Zombieland: Double Tap
The vast majority of sequels are unnecessary, but Zombieland: Double Tap feels particularly so, especially coming out a decade after the original.
A strong and specific mood can cover up a multitude of sins in a film. Mood can hypnotize an audience, scare them, capture them in a rhythm and not let them go. In "Super Dark Times," director Kevin Phillips, in his feature film debut, creates a mood from the opening shot, a mood sustained wonderfully well, even if the third act moves into cliched territory. What matters in "Super Dark Times" is not what happens. We've seen it all before. What matters is how it happens, and how the landscape—a picturesque New England town—seeps into the characters' psyches as a kind of cold and lonely malaise. If you just heard the plot points, you might think you know what "Super Dark Times" is. It's a story of adolescent boys, virginal and frustrated, whose latent violence (a direct result of repression) leads to a tragedy and then a frantic cover-up. But "Super Dark Times" has something different to offer, a dark and wintry mood so oppressive that even the treetops look ominous, sentinels looking down unfeelingly on the follies of man. "Super Dark Times" has a deeply unnerving mood, more unnerving than "what happens."
The film takes place in the early 1990s, already a lost era, with fuzzy static on the television, landline telephones with antennae, and—most importantly—groups of bored teenagers with lots of free time having to entertain themselves. Zach (Owen Campbell) and Josh (Charlie Tahan) are best friends, first seen looking through a yearbook and drooling over their female classmates, bragging about the various sex acts they would do with them if they had the chance. The script is by Ben Collins and Luke Piotrowski, but the dialogue is a rough and improvisational. They feel like real boys. Zach and Josh hang out with a younger kid in middle school (Sawyer Barth) and a big obnoxious kid named Daryl (Max Talisman). They don't do much. They ride their bikes to a convenient store. They wander around, talking about masturbation and girls (their lack of experience blaring off the screen like a bullhorn). They swear a lot, in a self-conscious performative way. Nobody has after-school activities. They're all latchkey kids. One day, after smoking weed for the first time, they play around in a deserted park with a gleaming sword, stolen from the bedroom of Josh's older brother who's now in the Marines. Things get horribly out of hand with that sword and someone ends up dead.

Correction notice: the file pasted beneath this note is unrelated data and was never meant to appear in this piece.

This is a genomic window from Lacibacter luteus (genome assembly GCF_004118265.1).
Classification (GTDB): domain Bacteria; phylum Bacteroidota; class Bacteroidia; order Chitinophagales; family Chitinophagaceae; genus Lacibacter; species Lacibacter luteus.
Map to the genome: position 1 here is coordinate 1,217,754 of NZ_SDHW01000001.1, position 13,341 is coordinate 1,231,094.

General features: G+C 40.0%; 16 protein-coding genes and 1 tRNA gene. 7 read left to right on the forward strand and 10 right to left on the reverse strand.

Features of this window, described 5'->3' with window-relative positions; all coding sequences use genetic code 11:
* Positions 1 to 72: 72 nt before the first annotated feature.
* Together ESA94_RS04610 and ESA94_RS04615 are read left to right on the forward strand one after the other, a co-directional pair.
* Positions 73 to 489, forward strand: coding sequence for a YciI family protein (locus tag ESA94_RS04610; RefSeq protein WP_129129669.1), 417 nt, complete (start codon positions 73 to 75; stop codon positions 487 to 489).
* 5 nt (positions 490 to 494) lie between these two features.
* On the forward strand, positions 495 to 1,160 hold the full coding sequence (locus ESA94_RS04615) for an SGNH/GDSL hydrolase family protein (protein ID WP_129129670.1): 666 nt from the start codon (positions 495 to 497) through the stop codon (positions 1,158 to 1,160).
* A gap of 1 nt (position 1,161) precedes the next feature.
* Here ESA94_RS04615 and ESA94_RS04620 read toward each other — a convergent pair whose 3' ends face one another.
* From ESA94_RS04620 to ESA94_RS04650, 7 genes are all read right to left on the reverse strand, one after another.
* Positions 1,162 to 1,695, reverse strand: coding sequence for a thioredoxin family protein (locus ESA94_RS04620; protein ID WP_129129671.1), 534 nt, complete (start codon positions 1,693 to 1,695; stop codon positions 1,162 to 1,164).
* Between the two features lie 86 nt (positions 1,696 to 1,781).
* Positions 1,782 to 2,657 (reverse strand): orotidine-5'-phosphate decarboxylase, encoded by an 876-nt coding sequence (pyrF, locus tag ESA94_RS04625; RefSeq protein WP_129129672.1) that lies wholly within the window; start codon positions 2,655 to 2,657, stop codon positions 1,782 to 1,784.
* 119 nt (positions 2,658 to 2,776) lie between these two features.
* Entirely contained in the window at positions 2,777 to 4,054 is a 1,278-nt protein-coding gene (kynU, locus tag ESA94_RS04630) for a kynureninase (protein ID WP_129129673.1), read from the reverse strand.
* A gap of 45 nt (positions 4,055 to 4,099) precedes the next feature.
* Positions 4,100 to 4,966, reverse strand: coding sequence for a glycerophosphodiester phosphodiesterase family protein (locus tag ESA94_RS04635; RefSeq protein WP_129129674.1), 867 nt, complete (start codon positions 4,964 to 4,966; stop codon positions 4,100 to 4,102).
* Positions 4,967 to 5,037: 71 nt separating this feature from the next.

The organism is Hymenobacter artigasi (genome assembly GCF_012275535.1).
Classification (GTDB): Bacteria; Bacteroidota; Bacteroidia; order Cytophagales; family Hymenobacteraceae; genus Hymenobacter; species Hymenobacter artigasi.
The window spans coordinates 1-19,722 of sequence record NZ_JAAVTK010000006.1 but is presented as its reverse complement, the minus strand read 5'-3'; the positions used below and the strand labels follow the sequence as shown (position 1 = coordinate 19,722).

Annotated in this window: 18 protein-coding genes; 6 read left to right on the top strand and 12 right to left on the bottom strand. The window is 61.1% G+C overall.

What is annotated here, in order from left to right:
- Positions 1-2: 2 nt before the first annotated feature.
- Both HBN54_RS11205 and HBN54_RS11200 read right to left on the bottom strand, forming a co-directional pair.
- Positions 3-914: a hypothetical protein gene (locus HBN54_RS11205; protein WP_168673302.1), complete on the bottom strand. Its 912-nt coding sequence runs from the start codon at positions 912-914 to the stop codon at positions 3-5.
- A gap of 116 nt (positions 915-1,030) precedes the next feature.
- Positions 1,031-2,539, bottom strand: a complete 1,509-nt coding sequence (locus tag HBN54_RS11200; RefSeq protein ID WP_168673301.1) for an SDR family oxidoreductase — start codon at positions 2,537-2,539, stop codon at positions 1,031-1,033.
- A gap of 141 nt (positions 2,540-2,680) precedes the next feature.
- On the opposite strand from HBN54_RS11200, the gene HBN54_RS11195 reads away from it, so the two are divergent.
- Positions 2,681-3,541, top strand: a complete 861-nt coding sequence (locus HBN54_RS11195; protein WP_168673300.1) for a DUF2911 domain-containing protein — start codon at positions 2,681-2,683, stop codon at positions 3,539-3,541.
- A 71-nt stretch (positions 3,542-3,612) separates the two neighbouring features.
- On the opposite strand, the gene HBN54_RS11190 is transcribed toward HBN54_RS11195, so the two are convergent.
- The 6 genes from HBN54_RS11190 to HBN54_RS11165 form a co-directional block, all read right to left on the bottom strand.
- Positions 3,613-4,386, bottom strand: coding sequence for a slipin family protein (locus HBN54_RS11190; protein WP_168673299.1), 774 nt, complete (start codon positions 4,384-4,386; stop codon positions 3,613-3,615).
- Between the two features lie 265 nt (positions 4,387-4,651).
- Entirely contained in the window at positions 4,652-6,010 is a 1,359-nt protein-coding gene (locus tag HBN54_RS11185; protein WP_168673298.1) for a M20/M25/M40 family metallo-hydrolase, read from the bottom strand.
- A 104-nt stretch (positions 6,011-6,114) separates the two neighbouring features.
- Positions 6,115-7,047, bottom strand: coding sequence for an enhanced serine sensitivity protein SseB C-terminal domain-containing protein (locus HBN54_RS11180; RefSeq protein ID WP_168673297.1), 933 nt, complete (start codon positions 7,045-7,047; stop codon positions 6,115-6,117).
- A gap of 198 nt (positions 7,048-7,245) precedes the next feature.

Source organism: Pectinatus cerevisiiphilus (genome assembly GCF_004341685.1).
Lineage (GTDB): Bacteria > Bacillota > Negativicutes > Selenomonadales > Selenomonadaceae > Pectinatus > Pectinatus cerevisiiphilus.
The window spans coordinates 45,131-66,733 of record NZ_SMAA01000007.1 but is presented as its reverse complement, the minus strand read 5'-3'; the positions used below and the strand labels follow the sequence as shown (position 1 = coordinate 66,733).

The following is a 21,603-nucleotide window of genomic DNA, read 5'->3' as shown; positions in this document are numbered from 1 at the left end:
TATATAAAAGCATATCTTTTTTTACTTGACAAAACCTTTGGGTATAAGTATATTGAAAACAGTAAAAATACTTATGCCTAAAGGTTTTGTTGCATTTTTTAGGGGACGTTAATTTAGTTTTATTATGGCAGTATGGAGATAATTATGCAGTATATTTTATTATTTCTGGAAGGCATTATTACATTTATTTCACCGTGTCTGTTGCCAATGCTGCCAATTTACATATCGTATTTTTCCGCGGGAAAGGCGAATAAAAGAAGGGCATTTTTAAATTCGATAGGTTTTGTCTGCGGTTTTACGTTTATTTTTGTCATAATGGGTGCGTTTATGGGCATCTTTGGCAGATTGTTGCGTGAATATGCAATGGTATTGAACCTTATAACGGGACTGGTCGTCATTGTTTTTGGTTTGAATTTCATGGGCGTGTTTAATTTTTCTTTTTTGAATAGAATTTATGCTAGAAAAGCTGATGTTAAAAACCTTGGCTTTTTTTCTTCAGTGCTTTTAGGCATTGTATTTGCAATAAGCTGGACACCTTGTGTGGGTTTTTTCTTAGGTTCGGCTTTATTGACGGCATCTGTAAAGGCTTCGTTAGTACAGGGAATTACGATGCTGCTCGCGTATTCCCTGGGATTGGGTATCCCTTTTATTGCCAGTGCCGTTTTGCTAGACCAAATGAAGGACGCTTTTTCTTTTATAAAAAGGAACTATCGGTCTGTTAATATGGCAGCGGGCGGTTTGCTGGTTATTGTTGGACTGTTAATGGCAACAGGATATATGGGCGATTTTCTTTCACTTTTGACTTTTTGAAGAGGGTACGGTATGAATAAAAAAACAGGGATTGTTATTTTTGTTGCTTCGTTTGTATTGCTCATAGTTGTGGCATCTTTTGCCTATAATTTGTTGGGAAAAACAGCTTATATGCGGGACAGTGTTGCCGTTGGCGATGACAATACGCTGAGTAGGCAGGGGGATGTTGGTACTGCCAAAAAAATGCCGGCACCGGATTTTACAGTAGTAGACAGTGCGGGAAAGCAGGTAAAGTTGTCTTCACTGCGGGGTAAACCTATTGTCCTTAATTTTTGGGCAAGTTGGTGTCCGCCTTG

What follows is out of the "What Not To Do" playbook, but what elevates "Super Dark Times" above similar fare is its devotion to the harrowing emotional fallout of such an event. These young actors are phenomenal in their ability to go as deep as they do. Screaming and crying and shouting, they never feel like little psychos. They feel like panicked, pimpled boys, which they are. With each scene, the boys look younger and more vulnerable. Zach is the center of the film. He lives alone with his mother (Amy Hargreaves, who just played a similar role in Netflix's "13 Reasons Why"). Perhaps the clearest indication that "Super Dark Times" does not take place in 2017 is her blase reaction to her son's busted-up knuckles. "You'd better clean that," she says. Zach has a sweet friendship with a girl named Allison (Elizabeth Cappuccino), who is clearly interested in him and begging him (nonverbally) to do something about it, but he doesn't know how to make a pass. Their scenes together are wonderfully subtle.